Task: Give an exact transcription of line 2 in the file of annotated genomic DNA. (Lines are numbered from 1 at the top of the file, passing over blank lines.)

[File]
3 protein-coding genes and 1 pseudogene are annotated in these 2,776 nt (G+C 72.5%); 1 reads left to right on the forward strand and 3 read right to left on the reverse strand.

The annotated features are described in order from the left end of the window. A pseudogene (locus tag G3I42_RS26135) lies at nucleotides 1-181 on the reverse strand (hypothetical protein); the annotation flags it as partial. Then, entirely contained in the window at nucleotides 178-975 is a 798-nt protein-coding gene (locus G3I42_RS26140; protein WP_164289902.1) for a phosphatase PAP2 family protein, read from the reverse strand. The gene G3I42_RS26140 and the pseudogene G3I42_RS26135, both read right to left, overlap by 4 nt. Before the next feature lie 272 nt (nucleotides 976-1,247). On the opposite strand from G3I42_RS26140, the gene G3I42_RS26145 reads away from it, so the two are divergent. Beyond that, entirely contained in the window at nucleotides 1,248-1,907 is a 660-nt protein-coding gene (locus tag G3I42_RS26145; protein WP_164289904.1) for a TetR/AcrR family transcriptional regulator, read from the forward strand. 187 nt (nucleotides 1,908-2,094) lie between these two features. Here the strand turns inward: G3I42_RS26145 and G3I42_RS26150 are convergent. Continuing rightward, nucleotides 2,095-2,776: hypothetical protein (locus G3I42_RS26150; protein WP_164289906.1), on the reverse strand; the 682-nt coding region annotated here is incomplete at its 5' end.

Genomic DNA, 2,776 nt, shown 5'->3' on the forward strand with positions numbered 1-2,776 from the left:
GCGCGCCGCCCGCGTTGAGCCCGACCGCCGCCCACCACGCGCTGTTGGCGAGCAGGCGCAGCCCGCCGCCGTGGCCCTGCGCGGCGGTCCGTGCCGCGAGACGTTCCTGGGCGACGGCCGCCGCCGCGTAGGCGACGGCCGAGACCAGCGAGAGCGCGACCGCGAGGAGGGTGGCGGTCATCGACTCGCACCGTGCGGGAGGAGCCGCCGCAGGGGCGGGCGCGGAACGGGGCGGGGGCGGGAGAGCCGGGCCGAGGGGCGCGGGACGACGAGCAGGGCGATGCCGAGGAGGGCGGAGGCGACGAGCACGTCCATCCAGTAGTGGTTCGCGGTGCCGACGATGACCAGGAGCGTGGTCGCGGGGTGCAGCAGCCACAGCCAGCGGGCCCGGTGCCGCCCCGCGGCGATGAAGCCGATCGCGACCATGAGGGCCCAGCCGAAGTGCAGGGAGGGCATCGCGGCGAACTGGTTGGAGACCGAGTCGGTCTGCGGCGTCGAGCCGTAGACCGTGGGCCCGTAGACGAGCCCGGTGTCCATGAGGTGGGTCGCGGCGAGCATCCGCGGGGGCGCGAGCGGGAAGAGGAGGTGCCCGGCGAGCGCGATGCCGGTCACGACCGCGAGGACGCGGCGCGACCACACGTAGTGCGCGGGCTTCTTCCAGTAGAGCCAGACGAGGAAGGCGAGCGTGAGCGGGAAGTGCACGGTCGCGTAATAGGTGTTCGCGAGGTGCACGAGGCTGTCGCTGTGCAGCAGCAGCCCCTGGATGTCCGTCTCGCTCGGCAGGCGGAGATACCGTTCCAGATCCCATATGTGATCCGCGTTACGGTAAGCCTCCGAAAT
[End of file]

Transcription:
The annotated features are described in order from the left end of the window. A pseudogene (locus tag G3I42_RS26135) lies at nucleotides 1-181 on the reverse strand (hypothetical protein); the annotation flags it as partial. Then, entirely contained in the window at nucleotides 178-975 is a 798-nt protein-coding gene (locus G3I42_RS26140; protein WP_164289902.1) for a phosphatase PAP2 family protein, read from the reverse strand. The gene G3I42_RS26140 and the pseudogene G3I42_RS26135, both read right to left, overlap by 4 nt. Before the next feature lie 272 nt (nucleotides 976-1,247). On the opposite strand from G3I42_RS26140, the gene G3I42_RS26145 reads away from it, so the two are divergent. Beyond that, entirely contained in the window at nucleotides 1,248-1,907 is a 660-nt protein-coding gene (locus tag G3I42_RS26145; protein WP_164289904.1) for a TetR/AcrR family transcriptional regulator, read from the forward strand. 187 nt (nucleotides 1,908-2,094) lie between these two features. Here the strand turns inward: G3I42_RS26145 and G3I42_RS26150 are convergent. Continuing rightward, nucleotides 2,095-2,776: hypothetical protein (locus G3I42_RS26150; protein WP_164289906.1), on the reverse strand; the 682-nt coding region annotated here is incomplete at its 5' end.